The “Individual” category illustrates how 3D Printing enables the production of customized objects and parts, based on personal data. The projects presented here relate to the personal stories of people who have been touched by the technology, as it provides an individual solution to a unique case.
The category “Society” of “Making a Difference” displays different ways in which 3D Printing can shape our society. Here too, the selected projects give a multi-faceted perspective on the added value of this technology, while provoking inevitable questions. The exhibits address various subjects such as: the use of 3D Printing for the conservation of our past and future heritage, its role in revitalizing lost crafts, its implications as a critical instrument of emancipation and social empowerment, its potential for improving education, and others.
About the Curator
Marta Malé-Alemany is a doctor in architecture, researcher and curator specialized in the relationship and integration between design and advanced fabrication technologies. She has curated several 3D printing exhibitions and programmed specific cultural agendas for museums, in the domain of innovative design production and digital craftsmanship.
Marta’s own work, in both academic and professional domains, follows a research-driven integrated methodology between design and manufacturing. Her work focuses on how to innovate industrial design and construction, by developing novel material solutions and building methods. These innovations engage research and experimentation on materials, the creative development of both DIY custom software and fabrication devices, as well as the use of advanced manufacturing processes present in the industry.
In practice, she has used this approach to realize various award-winning interior designs, large-scale installations and diverse architectural applications. In academics, she accumulates over 17 years of experience, teaching in renowned universities and schools in the U.S. and Europe, where she founded and directed several master and postgraduate educational programs. Currently she is the Head Lecturer in Digital Production at the Faculty of Technology of the Amsterdam University of Applied Sciences, and is appointed to review the architectural master programs of several European institutions.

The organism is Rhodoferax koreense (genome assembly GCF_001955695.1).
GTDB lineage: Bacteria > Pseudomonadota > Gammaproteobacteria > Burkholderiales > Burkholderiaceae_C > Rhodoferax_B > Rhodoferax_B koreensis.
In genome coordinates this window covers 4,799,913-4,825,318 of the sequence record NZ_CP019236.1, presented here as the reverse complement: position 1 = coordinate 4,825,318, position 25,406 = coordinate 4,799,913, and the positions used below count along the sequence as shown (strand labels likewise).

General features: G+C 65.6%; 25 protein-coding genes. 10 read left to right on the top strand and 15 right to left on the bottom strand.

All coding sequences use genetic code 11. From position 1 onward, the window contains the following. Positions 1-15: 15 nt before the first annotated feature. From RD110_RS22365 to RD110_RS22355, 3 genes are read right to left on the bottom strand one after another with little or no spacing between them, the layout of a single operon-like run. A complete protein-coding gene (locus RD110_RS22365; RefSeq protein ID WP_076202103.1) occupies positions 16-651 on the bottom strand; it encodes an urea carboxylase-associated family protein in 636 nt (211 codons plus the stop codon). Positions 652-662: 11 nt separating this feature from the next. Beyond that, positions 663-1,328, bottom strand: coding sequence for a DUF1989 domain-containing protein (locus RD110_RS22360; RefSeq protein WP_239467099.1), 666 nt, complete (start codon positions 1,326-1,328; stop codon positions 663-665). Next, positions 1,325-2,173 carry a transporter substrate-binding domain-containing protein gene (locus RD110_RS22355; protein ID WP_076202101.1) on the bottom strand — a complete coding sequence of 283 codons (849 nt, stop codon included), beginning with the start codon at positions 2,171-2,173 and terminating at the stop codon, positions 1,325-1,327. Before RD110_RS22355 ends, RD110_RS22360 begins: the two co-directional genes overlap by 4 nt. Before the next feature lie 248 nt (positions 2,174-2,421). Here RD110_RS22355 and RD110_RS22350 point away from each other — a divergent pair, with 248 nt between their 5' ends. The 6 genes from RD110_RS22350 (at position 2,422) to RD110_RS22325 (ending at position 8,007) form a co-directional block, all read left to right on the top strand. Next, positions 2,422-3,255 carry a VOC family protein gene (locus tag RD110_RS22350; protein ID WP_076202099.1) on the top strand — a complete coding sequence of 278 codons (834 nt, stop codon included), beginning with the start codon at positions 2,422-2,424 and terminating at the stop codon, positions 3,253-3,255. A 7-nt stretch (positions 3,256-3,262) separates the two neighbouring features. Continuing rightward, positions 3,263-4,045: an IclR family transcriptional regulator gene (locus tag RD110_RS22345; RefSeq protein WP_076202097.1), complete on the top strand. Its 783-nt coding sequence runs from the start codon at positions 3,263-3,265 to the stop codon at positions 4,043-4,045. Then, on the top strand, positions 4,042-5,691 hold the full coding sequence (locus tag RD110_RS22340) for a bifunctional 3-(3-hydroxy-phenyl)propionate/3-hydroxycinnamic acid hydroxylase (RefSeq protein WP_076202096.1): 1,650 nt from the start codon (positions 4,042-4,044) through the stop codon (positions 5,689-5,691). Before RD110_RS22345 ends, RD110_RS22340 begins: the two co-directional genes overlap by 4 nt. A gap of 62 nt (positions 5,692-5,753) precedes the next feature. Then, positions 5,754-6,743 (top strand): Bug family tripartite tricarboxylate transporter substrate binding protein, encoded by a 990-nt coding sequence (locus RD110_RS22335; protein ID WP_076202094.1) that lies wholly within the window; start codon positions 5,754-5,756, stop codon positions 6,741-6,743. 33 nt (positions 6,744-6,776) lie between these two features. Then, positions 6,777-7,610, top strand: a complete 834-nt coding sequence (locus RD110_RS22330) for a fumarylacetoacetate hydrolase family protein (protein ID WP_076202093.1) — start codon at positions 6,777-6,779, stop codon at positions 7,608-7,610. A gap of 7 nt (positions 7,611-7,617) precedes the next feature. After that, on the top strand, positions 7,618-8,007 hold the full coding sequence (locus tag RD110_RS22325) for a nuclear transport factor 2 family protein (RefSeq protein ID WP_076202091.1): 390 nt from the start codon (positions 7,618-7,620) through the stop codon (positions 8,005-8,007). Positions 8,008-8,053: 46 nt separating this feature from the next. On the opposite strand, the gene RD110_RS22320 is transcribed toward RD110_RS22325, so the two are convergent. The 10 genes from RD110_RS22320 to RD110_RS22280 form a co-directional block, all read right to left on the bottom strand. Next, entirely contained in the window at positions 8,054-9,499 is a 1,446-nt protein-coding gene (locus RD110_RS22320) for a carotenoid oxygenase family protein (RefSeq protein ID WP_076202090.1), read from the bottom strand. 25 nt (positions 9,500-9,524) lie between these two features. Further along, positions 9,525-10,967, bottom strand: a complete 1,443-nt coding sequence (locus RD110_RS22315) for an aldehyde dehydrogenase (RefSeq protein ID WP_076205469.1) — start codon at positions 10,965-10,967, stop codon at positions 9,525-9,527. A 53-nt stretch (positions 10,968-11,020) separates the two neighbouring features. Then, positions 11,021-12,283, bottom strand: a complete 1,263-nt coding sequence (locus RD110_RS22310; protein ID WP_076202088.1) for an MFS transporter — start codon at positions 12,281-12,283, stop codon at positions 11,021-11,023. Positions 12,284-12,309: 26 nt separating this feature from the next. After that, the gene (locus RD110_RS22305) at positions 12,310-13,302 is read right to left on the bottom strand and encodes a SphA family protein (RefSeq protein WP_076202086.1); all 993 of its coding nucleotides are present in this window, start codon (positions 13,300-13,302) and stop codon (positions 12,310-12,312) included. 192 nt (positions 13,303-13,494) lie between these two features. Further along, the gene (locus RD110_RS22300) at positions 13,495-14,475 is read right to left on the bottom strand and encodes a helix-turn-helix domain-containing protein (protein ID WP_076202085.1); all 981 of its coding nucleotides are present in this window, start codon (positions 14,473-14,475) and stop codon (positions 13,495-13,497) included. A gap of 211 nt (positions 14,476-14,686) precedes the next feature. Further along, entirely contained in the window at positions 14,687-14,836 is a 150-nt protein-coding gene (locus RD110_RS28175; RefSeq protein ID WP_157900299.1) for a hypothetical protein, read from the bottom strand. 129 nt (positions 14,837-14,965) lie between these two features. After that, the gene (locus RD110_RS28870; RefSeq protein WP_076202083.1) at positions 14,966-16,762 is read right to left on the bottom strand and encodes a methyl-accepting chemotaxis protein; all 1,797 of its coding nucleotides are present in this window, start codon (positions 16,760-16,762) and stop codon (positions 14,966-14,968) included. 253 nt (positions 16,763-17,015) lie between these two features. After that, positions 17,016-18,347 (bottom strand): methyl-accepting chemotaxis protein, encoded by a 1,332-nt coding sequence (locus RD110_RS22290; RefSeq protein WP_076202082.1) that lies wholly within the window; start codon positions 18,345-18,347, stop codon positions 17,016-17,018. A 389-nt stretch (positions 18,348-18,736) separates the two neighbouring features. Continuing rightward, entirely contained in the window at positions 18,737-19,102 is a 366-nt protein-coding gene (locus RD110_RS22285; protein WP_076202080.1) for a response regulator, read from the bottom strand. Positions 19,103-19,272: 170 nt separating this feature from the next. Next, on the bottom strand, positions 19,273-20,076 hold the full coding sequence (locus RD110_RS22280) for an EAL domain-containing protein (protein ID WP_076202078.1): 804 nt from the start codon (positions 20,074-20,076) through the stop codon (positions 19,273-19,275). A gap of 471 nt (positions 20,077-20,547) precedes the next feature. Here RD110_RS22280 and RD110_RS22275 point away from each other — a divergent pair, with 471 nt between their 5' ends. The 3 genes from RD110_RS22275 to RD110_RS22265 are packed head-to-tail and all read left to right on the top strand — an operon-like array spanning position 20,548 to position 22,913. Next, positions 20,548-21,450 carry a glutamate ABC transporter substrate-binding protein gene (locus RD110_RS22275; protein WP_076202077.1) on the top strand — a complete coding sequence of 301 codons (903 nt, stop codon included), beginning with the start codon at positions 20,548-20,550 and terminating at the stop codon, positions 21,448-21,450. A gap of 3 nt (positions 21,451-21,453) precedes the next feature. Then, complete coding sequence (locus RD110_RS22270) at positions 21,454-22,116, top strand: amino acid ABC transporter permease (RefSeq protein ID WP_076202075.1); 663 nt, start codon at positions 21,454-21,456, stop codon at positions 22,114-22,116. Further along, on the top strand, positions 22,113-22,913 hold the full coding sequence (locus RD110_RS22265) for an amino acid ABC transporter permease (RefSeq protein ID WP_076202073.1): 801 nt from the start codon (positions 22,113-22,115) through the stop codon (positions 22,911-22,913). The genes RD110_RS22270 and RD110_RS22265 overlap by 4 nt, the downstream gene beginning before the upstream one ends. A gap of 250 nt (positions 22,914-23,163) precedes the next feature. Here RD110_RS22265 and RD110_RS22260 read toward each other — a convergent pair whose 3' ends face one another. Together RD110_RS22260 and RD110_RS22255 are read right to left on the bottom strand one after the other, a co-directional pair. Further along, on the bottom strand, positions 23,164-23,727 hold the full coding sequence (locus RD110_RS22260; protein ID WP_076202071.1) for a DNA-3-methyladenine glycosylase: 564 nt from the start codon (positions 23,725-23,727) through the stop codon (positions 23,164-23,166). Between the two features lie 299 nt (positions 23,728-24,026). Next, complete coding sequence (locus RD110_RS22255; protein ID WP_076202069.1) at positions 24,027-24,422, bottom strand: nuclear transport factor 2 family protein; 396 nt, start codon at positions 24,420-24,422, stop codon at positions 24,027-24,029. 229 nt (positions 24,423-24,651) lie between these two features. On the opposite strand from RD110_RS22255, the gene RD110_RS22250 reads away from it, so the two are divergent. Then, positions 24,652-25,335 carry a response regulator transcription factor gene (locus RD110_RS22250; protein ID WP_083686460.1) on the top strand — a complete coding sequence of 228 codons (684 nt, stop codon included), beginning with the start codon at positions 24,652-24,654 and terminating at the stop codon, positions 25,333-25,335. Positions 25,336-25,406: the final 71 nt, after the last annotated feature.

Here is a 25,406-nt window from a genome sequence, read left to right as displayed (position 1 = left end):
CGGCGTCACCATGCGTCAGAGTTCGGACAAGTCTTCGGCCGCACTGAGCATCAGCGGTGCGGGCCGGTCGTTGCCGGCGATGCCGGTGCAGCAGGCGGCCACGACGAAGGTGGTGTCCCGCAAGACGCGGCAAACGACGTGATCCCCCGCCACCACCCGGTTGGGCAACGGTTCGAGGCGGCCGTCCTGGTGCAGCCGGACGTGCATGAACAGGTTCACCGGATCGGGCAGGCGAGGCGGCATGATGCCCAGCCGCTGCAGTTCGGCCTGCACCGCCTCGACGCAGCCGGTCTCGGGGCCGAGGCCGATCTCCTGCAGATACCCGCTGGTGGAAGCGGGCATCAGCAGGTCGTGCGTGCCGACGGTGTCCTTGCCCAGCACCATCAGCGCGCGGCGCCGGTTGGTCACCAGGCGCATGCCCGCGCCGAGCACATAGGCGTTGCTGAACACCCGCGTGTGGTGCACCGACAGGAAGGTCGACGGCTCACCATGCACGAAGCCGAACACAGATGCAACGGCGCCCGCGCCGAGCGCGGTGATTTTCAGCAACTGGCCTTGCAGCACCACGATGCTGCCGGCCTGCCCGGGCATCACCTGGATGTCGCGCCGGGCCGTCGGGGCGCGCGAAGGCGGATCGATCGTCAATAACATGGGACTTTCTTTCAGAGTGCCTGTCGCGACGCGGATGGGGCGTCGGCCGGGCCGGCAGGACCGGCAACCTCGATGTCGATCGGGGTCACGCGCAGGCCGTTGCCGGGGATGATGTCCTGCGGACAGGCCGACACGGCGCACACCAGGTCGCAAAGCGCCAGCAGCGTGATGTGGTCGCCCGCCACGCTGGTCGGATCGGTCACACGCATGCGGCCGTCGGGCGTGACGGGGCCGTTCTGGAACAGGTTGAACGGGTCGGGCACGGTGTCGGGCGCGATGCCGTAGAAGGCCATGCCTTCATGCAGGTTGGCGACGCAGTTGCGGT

Materialise incorporates more than 25 years of 3D printing experience into a range of software solutions and 3D printing services, which together form the backbone of 3D printing technologies. Materialise’s open and flexible solutions enable players in a wide variety of industries, including healthcare, automotive, aerospace, art and design, and consumer goods, to build innovative 3D printing applications that aim to make the world a better and healthier place. Headquartered in Belgium, with branches worldwide, Materialise combines the largest group of software developers in the industry with one of the largest 3D printing facilities in the world. For additional information, please visit: www.materialise.com.
About the Red Dot Design Museum Essen
Making the public experience good design and the quality of everyday items is the purpose of the Red Dot Design Museum in Essen, Germany. With about 2,000 exhibits from 45 nations, it displays the complete range of current product design in the former boiler house of the UNESCO World Heritage Site Zollverein coal mine. On five floors and approximately 4,000 square meters, it presents well-designed objects which were awarded by renowned experts in one of the largest international design competitions, the Red Dot Design Award. Every year, the world’s largest exhibition of contemporary design informs around 150,000 visitors about current trends – testing many of the exhibits is explicitly allowed. Special exhibitions on certain topics complete the inspiring insight into the fascinating world of design. Further information: www.red-dot-design-museum.org.
Frau Vanessa Palsenbarg
Corporate Communications Manager
Phone: +32 16 39 66 37
Red Dot Design Museum Essen
Senior Communications Manager
Phone: +49 201 30104–43